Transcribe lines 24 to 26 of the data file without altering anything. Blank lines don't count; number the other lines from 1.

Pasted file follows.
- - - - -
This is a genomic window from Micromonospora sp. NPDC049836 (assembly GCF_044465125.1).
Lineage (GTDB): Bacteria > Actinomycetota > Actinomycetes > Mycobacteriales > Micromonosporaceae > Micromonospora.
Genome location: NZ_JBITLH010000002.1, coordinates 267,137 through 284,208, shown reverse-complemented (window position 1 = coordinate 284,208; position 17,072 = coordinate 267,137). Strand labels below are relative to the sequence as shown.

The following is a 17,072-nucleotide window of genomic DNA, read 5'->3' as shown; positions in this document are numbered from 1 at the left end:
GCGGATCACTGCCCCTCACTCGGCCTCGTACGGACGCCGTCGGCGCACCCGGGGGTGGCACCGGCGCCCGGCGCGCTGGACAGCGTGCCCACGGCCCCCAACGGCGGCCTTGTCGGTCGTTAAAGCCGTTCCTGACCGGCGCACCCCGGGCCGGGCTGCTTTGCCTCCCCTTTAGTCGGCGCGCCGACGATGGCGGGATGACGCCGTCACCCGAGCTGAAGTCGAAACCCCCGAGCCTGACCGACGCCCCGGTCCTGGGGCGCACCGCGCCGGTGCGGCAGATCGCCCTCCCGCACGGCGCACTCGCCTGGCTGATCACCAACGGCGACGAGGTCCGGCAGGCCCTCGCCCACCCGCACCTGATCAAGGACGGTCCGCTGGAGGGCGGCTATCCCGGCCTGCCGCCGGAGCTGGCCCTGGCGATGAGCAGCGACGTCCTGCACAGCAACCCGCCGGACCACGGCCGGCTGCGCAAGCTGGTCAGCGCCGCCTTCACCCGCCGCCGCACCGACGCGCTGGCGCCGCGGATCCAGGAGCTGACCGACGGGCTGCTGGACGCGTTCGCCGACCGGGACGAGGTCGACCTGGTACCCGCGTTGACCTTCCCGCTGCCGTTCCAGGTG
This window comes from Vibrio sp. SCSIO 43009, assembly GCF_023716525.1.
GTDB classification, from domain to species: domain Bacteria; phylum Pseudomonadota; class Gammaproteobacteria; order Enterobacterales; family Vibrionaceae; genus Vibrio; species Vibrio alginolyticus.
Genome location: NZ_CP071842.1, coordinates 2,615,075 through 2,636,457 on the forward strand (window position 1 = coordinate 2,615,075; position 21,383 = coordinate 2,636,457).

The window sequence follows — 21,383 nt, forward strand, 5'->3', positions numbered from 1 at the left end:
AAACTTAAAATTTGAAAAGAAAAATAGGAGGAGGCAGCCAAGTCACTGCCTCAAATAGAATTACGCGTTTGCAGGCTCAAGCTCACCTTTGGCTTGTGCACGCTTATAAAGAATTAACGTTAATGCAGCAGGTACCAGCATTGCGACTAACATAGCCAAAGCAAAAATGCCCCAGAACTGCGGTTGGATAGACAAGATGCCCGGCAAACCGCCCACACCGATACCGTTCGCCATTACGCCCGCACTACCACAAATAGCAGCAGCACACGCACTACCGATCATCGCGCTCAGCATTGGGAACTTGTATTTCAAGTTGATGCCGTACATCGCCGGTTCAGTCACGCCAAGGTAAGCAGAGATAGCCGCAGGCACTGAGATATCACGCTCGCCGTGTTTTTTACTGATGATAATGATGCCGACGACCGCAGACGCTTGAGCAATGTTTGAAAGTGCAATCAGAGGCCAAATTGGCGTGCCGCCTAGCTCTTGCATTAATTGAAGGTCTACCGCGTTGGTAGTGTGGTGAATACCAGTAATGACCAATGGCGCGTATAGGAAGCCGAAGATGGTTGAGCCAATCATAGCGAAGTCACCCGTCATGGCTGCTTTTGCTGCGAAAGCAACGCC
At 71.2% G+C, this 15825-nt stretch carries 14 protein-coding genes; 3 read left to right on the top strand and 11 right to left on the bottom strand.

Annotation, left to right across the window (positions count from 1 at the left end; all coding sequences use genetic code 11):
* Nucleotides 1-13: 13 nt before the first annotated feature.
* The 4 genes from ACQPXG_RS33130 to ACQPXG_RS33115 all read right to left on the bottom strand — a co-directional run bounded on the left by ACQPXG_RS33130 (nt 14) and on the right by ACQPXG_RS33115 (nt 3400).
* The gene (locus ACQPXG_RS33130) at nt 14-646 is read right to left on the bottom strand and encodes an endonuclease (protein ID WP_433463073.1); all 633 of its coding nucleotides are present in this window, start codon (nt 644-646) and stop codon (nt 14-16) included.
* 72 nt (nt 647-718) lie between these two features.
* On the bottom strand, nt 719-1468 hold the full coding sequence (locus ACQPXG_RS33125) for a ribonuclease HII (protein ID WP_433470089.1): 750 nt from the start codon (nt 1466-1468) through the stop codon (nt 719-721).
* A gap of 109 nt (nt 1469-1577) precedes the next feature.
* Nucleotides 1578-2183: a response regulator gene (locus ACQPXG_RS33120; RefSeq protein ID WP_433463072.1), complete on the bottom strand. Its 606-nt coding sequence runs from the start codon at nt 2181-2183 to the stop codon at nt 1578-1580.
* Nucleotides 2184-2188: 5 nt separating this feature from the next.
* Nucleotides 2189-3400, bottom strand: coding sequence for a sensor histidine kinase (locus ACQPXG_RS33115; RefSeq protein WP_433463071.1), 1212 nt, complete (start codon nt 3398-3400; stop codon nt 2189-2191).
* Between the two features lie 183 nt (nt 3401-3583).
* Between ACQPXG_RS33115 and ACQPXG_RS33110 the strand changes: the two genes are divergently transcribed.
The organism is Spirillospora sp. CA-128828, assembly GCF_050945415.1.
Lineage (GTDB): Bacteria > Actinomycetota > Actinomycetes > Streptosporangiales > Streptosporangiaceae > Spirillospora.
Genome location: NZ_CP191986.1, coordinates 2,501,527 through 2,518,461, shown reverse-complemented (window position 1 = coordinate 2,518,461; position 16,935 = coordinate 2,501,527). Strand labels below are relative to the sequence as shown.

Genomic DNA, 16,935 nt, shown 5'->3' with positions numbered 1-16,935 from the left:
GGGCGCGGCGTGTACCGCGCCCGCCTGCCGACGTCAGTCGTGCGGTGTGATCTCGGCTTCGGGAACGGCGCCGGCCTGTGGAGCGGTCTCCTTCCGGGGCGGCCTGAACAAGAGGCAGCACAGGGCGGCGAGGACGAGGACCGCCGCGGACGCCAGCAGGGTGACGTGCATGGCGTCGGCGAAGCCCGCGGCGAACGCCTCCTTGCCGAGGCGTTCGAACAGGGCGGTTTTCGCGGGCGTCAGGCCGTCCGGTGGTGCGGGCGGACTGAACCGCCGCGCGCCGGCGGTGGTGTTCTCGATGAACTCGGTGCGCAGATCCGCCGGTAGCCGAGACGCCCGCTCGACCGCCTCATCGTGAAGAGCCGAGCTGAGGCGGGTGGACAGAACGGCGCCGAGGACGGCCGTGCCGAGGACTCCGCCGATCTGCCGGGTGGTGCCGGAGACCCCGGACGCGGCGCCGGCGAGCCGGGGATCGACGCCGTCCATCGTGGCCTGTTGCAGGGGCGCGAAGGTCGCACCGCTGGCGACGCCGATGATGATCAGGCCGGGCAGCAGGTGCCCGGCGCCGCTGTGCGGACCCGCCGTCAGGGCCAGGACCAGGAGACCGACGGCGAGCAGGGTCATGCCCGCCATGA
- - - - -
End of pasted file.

The organism is Spirillospora sp. CA-128828, assembly GCF_050945415.1.
Lineage (GTDB): Bacteria > Actinomycetota > Actinomycetes > Streptosporangiales > Streptosporangiaceae > Spirillospora.
Genome location: NZ_CP191986.1, coordinates 2,501,527 through 2,518,461, shown reverse-complemented (window position 1 = coordinate 2,518,461; position 16,935 = coordinate 2,501,527). Strand labels below are relative to the sequence as shown.